Family Thanksgiving Dilemma: Whether To Travel After CDC Warns Not To
DAVID GREENE, HOST:
The Centers for Disease Control and Prevention has made its position clear. They are urging people to stay home and not travel for Thanksgiving. As Carter Barrett of member station WFYI in Indianapolis reports, this advice is posing a significant dilemma for families.
CARTER BARRETT, BYLINE: Heading into the Thanksgiving holiday, we're more than eight months into the pandemic. People are both eager and anxious about connecting with family.
KURT BEARD: Our current plan is we're just going to have some kind of a video chat dinner and then a card and dice game.
BARRETT: That's Kurt Beard, who lives outside of Indianapolis. Craving face-to-face contact, he originally planned to meet family in Ohio for an outdoor hike. But as cases soar, he's changed his mind. Still, he says he's conflicted.
BEARD: I think a great term for the emotion - you know, because it's that decision of, do you just not get to see Grandma and Grandpa until this is all over? You know, do my parents want to risk getting sick if it means seeing their grandkids?
BARRETT: There's no way to know for sure how many people will take the CDC's advice this week. It was initially predicted that airline travel could be down nearly 90%. But Sunday marked the busiest day for airlines since the start of the pandemic. Still, many people are really struggling with this decision. Andrea Janota is a public health expert at the Indianapolis campus of Indiana University.
ANDREA JANOTA: We highly recommend enjoying Thanksgiving with people who live in your household. We see that the most transmission happens when we have mixing of households.
BARRETT: Public health officials have warned more transmission is happening in smaller social gatherings, like dinner parties. CDC's Dr. Henry Walke coordinates the pandemic response for the CDC. He says the stakes are high.
HENRY WALKE: I think from an individual household level, what's at stake is basically the increased chance of, you know, one of your loved ones becoming sick and then being hospitalized and dying.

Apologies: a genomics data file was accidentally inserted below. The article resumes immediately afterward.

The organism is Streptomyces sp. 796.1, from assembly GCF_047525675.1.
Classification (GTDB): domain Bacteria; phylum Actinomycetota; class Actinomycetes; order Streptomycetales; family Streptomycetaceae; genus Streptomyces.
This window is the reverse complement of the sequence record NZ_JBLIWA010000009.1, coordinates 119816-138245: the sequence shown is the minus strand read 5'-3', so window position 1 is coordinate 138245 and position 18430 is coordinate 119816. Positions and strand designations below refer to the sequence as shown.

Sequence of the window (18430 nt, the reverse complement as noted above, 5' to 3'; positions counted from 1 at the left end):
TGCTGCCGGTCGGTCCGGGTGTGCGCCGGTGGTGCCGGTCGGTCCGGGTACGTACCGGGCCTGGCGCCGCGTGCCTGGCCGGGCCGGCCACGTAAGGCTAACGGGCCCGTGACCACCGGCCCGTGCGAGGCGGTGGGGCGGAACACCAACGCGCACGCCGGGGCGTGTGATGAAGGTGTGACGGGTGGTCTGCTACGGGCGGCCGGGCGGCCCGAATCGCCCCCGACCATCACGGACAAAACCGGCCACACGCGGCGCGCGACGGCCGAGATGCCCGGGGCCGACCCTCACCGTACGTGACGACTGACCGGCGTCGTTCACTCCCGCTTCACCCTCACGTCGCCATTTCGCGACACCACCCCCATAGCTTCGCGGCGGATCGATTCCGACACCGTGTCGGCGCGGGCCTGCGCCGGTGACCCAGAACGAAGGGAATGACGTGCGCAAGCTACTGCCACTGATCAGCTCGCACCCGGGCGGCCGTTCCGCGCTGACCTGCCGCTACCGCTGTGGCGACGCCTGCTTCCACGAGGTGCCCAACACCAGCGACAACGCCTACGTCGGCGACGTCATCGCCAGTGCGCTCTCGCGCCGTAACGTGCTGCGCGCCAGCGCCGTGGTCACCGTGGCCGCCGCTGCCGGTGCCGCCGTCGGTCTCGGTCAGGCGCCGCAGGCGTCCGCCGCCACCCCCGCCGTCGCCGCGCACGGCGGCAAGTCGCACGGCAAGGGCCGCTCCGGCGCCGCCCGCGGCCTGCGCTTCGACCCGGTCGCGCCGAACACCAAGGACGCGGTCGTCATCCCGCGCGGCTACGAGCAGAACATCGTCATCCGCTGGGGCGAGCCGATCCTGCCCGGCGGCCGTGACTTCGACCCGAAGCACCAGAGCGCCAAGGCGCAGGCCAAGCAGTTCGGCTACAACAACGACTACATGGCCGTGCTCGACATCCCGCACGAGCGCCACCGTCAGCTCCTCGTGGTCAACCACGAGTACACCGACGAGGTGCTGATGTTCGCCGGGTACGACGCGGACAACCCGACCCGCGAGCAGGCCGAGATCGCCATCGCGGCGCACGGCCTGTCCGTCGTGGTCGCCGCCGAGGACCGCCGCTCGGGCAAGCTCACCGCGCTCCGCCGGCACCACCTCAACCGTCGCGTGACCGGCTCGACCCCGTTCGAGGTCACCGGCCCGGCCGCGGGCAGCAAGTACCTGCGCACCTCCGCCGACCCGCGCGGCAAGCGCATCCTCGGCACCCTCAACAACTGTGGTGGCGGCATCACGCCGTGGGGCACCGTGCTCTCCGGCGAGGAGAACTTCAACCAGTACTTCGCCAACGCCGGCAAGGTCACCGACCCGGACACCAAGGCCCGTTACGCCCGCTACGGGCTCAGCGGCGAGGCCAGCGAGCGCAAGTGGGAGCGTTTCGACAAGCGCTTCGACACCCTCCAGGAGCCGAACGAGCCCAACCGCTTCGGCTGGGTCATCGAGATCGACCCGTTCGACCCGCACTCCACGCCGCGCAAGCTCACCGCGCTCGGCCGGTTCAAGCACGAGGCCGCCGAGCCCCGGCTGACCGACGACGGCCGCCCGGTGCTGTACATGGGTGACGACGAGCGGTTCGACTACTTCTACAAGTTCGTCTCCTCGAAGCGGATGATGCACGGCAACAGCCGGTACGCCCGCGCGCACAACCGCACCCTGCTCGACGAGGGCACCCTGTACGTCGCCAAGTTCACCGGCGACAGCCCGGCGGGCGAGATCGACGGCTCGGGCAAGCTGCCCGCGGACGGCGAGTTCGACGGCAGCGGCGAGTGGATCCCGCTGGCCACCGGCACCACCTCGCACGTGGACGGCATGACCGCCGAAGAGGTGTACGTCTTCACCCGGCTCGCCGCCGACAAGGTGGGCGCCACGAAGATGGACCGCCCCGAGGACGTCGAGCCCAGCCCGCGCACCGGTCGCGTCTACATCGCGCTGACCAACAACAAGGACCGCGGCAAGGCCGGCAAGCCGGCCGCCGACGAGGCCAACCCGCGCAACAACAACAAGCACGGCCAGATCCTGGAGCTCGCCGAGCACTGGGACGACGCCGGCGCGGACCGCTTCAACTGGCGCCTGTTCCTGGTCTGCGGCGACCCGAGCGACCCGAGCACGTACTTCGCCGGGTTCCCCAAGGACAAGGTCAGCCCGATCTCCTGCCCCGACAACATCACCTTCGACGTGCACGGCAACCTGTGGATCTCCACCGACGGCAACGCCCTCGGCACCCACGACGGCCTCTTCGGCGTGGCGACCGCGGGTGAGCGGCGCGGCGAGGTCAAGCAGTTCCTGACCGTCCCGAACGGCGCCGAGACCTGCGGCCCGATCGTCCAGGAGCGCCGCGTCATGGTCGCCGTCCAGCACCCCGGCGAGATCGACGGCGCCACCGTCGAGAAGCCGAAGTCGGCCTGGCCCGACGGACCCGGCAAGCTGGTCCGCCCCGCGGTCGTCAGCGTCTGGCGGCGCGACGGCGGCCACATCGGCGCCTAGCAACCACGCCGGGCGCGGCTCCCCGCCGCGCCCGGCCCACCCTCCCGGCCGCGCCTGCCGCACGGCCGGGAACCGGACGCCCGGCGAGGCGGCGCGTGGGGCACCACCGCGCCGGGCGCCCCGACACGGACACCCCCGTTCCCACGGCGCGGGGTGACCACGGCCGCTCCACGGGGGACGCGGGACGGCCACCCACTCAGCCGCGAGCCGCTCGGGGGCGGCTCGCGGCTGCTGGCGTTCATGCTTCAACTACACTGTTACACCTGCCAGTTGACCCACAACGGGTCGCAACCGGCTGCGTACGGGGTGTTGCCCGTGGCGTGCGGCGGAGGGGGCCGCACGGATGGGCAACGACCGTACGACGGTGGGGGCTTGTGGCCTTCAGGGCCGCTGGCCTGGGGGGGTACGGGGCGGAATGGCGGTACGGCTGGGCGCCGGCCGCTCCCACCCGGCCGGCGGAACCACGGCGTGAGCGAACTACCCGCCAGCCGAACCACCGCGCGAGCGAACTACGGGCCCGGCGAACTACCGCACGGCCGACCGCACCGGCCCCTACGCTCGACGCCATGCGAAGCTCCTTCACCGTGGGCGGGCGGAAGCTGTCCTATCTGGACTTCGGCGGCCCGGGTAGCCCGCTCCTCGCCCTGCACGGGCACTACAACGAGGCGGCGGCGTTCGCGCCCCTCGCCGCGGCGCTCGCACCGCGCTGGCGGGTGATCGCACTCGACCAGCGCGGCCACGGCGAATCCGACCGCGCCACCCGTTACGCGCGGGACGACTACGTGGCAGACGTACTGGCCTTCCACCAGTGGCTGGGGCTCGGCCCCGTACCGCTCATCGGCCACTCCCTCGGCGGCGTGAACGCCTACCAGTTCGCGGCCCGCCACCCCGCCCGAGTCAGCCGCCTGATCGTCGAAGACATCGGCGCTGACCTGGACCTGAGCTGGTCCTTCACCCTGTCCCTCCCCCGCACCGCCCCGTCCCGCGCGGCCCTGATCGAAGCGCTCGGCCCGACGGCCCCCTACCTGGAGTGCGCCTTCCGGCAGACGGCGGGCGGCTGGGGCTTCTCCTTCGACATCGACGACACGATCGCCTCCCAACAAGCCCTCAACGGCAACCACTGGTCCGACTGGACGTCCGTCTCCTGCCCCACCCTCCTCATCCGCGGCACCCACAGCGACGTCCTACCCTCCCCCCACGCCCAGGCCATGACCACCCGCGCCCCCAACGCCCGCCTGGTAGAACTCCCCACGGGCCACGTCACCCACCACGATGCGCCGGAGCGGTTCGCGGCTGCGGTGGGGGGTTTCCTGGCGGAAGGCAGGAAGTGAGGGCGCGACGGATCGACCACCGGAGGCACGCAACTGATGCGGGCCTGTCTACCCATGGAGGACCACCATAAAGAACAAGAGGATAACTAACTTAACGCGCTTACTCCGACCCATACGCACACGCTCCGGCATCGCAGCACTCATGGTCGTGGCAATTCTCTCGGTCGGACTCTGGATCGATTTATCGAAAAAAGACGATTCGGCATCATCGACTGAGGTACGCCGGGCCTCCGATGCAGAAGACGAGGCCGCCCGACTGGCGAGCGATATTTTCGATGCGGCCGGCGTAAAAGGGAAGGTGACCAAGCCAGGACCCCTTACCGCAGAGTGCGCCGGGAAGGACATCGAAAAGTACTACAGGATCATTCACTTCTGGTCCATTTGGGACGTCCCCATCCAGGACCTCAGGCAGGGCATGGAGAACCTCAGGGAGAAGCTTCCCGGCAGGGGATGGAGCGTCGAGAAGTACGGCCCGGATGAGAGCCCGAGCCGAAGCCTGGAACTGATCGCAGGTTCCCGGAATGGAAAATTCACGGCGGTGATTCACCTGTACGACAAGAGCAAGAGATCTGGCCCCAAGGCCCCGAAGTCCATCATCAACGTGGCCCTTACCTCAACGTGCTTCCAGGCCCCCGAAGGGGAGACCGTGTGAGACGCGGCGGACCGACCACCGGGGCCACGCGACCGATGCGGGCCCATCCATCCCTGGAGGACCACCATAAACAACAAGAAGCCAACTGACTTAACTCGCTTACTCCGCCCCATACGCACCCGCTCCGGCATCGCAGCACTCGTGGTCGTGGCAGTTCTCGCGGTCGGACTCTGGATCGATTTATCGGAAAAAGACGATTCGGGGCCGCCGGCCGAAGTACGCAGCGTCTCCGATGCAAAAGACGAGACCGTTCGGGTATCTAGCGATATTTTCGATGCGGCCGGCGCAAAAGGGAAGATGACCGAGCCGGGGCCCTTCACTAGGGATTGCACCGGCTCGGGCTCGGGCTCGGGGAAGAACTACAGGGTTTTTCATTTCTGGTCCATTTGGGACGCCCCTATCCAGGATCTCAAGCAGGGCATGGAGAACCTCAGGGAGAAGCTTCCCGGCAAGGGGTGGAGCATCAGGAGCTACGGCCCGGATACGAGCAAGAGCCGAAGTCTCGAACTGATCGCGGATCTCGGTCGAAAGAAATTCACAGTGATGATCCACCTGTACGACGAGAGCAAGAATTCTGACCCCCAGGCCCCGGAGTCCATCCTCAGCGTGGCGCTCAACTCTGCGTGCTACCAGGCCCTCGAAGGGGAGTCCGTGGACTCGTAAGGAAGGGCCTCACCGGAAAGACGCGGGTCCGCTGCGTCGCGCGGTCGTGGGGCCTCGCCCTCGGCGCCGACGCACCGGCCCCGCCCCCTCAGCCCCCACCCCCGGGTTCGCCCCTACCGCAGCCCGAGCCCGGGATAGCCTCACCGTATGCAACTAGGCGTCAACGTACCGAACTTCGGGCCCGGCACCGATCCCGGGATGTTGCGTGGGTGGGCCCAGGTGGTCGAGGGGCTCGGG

BARRETT: Vincent Bryant lives in Columbus, Ohio. He says he's gone back-and-forth on whether to visit his 74-year-old mom this Thanksgiving.
VINCENT BRYANT: But again, there's that thinking that, like - that you're just sort of leaving her there. I mean, I think everybody, as their parents age, considers that aspect of things. But so she's kind of isolated, which is, on the one hand, good and, on the other hand, a little concerning.
BARRETT: It'd be just the two of them this Thanksgiving. Bryant says they'll discuss it during one of their online bridge games. He says if she's OK with it, he is, too. But Courtney Taylor has already decided to skip her large family gathering in Illinois, in part because she's pregnant.
COURTNEY TAYLOR: It's kind of like, you know what the right thing to do is, and it's not go. But it's so tempting to want to spend time with your family that you haven't seen in such a long time. So it's just kind of that dilemma that you're facing.
BARRETT: But Taylor says they're still going to try and make the best of it.
TAYLOR: Maybe we kind of do our own tradition, you know, and kind of make up our own recipes. And Thanksgiving, a lot of times, is centered around, you know, food. And we've made a Pinterest board of all the Thanksgiving food that we want to make and all the sides, and we're going to kind of go big with our own Thanksgiving and eat leftovers for however long it takes (laughter).
BARRETT: For NPR News, I'm Carter Barrett in Indianapolis.
(SOUNDBITE OF I/O'S "60 // SOUTH")
NPR transcripts are created on a rush deadline by an NPR contractor. This text may not be in its final form and may be updated or revised in the future. Accuracy and availability may vary. The authoritative record of NPR’s programming is the audio record.